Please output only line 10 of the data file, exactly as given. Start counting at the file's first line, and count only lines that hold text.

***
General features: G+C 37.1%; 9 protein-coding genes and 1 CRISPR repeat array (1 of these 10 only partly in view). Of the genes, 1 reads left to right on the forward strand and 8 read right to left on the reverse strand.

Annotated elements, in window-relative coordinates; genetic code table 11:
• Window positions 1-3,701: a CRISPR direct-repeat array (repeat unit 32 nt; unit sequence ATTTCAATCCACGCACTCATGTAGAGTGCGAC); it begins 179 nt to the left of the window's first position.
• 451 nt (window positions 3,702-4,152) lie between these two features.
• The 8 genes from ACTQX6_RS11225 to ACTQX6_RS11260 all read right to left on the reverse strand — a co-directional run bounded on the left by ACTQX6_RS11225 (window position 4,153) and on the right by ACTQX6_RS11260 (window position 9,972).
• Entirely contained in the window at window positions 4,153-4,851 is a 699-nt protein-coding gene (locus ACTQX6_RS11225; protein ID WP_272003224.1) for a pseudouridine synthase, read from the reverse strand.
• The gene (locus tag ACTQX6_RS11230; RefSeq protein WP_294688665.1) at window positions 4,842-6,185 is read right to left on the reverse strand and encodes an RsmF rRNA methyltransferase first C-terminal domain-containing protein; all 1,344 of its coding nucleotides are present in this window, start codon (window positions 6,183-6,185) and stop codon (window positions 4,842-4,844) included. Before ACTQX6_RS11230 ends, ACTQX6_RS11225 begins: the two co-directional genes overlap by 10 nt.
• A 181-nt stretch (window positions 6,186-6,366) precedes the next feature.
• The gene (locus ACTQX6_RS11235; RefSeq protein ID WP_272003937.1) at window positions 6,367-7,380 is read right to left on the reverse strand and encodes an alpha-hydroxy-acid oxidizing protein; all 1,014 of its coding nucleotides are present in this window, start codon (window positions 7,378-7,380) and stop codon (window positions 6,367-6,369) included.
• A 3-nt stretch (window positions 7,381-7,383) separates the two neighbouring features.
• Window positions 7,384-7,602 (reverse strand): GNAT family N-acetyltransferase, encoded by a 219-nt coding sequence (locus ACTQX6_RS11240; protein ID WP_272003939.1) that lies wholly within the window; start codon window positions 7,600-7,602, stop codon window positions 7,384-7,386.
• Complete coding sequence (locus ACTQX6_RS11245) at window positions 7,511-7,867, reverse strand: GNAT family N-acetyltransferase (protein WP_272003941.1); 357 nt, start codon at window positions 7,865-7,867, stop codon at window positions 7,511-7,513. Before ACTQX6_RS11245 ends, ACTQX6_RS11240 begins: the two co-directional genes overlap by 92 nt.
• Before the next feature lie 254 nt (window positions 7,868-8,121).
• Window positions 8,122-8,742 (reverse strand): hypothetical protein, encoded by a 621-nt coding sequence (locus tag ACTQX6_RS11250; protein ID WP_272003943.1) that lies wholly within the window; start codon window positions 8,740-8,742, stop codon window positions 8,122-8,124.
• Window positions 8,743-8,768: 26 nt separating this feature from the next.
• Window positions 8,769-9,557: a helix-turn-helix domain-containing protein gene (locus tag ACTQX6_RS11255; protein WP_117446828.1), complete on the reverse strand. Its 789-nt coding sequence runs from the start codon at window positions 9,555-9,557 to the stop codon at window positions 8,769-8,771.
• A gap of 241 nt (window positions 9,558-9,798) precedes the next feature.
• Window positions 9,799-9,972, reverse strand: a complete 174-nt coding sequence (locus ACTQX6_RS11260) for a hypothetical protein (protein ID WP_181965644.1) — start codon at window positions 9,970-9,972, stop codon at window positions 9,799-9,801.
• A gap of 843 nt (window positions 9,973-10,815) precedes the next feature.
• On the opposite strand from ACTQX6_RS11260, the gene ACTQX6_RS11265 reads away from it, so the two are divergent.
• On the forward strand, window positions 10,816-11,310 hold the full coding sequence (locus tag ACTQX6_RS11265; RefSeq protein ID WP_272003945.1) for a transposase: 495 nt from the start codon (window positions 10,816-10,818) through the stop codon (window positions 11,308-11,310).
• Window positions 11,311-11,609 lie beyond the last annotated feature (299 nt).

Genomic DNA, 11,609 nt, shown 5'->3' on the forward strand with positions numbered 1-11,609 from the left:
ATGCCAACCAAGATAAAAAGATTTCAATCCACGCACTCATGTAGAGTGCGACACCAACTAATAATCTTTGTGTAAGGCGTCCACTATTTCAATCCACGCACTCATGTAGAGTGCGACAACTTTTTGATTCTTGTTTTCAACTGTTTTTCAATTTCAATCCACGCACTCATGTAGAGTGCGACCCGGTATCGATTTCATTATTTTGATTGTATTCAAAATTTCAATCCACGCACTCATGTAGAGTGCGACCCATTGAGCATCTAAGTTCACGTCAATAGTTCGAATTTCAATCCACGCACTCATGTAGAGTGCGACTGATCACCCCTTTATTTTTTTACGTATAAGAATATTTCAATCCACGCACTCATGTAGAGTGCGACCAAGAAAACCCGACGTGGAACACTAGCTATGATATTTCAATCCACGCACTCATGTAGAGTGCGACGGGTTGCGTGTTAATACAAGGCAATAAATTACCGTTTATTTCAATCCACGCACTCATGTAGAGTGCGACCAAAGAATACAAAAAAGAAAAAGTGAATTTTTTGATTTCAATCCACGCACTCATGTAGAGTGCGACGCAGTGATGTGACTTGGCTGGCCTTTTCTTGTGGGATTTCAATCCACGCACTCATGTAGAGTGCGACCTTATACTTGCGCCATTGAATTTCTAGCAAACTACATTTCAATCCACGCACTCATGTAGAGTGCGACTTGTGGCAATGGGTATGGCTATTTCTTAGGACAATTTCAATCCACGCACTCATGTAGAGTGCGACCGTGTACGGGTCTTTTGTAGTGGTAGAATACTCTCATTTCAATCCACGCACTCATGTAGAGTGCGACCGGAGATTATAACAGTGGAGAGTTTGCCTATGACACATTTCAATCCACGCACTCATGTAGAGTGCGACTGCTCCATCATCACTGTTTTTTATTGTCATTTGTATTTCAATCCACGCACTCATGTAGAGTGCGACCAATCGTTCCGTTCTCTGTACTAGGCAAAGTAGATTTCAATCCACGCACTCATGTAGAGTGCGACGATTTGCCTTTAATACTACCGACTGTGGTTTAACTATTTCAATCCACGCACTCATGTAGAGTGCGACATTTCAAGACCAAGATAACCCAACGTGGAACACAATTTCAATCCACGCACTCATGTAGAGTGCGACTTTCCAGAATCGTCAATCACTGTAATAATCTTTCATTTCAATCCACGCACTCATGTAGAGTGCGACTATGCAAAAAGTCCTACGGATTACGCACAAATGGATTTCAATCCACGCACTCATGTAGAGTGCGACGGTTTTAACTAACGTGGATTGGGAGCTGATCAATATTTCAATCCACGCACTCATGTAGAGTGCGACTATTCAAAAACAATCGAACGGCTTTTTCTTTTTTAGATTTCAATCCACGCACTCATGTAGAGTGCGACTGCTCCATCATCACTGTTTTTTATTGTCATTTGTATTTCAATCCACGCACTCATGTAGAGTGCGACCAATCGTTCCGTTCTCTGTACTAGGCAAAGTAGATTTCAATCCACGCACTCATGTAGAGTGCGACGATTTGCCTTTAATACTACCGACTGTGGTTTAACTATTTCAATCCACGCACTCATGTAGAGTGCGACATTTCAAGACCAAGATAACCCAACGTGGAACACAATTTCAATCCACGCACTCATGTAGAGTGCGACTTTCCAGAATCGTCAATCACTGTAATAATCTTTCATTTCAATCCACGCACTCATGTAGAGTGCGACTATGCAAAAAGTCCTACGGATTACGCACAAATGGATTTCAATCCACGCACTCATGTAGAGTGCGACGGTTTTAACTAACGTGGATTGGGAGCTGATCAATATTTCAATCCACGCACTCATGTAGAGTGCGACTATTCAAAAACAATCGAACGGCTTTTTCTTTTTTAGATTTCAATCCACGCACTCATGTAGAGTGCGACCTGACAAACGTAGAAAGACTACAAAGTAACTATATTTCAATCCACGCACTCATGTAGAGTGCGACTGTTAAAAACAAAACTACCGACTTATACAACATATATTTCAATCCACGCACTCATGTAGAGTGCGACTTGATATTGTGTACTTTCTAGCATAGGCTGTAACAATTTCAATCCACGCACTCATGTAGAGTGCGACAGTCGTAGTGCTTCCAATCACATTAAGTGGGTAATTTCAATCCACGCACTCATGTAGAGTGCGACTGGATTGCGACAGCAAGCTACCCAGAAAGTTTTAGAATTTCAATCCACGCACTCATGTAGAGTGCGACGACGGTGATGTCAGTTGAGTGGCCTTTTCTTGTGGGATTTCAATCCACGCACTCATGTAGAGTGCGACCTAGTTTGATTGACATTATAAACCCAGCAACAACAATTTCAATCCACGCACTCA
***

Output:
• A 3-nt stretch (window positions 7,381-7,383) separates the two neighbouring features.